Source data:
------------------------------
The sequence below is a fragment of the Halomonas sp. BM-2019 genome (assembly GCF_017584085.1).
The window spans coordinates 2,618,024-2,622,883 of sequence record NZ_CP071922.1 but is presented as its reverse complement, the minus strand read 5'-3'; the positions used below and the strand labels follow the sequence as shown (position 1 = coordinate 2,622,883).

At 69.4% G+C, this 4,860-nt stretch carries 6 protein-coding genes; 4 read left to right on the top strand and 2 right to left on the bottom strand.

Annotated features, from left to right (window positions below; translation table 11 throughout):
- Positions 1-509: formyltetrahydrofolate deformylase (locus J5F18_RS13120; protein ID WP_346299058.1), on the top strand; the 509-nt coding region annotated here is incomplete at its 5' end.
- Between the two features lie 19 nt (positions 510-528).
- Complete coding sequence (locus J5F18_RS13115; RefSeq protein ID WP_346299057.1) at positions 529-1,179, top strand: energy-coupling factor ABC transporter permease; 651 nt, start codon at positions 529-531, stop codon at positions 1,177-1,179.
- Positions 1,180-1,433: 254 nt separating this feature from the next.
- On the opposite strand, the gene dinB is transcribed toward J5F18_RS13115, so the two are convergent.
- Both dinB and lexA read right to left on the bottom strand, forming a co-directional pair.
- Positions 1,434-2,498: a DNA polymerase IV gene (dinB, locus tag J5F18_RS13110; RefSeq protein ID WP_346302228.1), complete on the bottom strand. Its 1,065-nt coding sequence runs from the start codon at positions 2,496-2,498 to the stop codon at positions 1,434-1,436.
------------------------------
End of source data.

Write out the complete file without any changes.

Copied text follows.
The sequence below is a fragment of the Halomonas sp. BM-2019 genome (assembly GCF_017584085.1).
The window spans coordinates 2,618,024-2,622,883 of sequence record NZ_CP071922.1 but is presented as its reverse complement, the minus strand read 5'-3'; the positions used below and the strand labels follow the sequence as shown (position 1 = coordinate 2,622,883).

At 69.4% G+C, this 4,860-nt stretch carries 6 protein-coding genes; 4 read left to right on the top strand and 2 right to left on the bottom strand.

Annotated features, from left to right (window positions below; translation table 11 throughout):
- Positions 1-509: formyltetrahydrofolate deformylase (locus J5F18_RS13120; protein ID WP_346299058.1), on the top strand; the 509-nt coding region annotated here is incomplete at its 5' end.
- Between the two features lie 19 nt (positions 510-528).
- Complete coding sequence (locus J5F18_RS13115; RefSeq protein ID WP_346299057.1) at positions 529-1,179, top strand: energy-coupling factor ABC transporter permease; 651 nt, start codon at positions 529-531, stop codon at positions 1,177-1,179.
- Positions 1,180-1,433: 254 nt separating this feature from the next.
- On the opposite strand, the gene dinB is transcribed toward J5F18_RS13115, so the two are convergent.
- Both dinB and lexA read right to left on the bottom strand, forming a co-directional pair.
- Positions 1,434-2,498: a DNA polymerase IV gene (dinB, locus tag J5F18_RS13110; RefSeq protein ID WP_346302228.1), complete on the bottom strand. Its 1,065-nt coding sequence runs from the start codon at positions 2,496-2,498 to the stop codon at positions 1,434-1,436.